Author Archives: Kristin Zachary

Pirates prepare for 22nd annual Polar Bear Plunge

The 22nd annual Polar Bear Plunge is set for 5:30 p.m. Jan. 18 at the East Carolina University Student Recreation Center.

All ECU students, faculty and staff are invited to jump into the icy waters of the center’s outdoor pool. Polar Bear Plunge Jan. 18The first 1,000 jumpers will receive a free event T-shirt and a certificate. Jumpers can also sign the large Polar Bear Plunge banner and be entered into drawings for prizes, including a 3-foot-tall stuffed polar bear donated by Coca-Cola.

As part of the grand opening of the Student Recreation Center in 1997, 35 participants took the inaugural plunge. The event has grown each year, with more than 700 plungers in 2010, 958 in 2011 and a record-breaking 1,094 in 2013. The goal is to set a new record of more than 1,100 in 2018.

Registration begins at 5 p.m. and all jumpers must present their ECU One Card, bring a swimsuit and fill out a waiver before jumping in the pool. The waiver is accessible and can be downloaded at the Campus Recreation and Wellness event website Participants should also bring their own towels.

After the event, participants can enjoy refreshments and entertainment and attend the ECU Student Involvement Fair, which showcases ECU’s 400-plus student organizations. Polar Bear Plunge sponsors include Campus Recreation and Wellness, Student Involvement and Leadership, Campus Living, Dining Services, Residence Hall Association, 33 East Apartments, the Bellamy, the Landing, University Commons and Dickinson Lofts.

What: Polar Bear Plunge

When: 5:30 p.m., Jan. 18; registration at 5 p.m.

Where: ECU Student Recreation Center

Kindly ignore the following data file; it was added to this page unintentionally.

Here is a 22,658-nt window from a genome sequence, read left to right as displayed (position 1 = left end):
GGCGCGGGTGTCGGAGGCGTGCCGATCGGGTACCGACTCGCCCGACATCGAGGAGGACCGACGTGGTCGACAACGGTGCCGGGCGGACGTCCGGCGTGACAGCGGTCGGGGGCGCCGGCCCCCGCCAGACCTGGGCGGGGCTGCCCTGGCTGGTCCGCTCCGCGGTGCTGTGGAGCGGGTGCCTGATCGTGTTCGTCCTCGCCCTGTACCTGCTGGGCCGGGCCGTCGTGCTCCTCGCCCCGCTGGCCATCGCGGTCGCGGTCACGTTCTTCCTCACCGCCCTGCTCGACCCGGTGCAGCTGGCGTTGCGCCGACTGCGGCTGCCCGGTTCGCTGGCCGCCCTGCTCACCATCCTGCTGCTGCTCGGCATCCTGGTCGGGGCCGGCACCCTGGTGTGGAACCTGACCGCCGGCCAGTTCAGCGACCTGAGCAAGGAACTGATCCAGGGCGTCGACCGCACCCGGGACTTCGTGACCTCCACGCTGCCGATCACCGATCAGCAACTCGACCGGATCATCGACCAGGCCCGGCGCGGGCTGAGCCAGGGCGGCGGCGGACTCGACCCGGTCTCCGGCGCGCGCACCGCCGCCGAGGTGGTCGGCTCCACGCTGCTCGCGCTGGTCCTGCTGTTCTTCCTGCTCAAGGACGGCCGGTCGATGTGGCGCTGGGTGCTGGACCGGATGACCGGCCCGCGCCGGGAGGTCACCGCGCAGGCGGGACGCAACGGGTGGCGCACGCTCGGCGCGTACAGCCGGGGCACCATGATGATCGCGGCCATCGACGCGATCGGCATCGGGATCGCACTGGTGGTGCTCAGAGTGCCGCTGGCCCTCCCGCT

Who: ECU students, faculty and staff are invited to participate


–For more information, contact Jon Wall, Polar Bear Plunge event coordinator, at 252-328-1565 or

Five exhibits spotlight ECU Material Topics Symposium

From Jan. 5 through Jan. 25, the Wellington B. Gray Gallery at East Carolina University will present the Materials Topics Exhibitions, five shows to be held in collaboration with the ninth annual ECU Material Topics Symposium.

exhibition artwork

The exhibitions will feature artwork by Charity Hall, Sharon Massey, and Joanne Lang and Hailee Manipole. Lang is an ECU graduate student and the others are ECU alumni. (contributed photos)

The symposium will be held Jan. 12-14. ECU hosts the symposium each January for people interested in metal, material or adornment with experience ranging from beginners or hobbyists to professional jewelers and metal artists. This year’s theme is “Deconstruct/Reconstruct.”

A reception honoring the exhibitors will be held 5-8 p.m. Friday, Jan. 5. A special symposium reception will be held 5-7:30 p.m. Friday, Jan. 12. The exhibitions and receptions are free and open to the public.

“Vitreous Voices” will be one of three exhibits inside the main gallery. Organized by ECU alumna Barbara McFadyen and retired ECU professor emeritus Bob Ebendorf, it is a juried exhibition of enameled works honoring the tradition that professor Linda Darty started at ECU.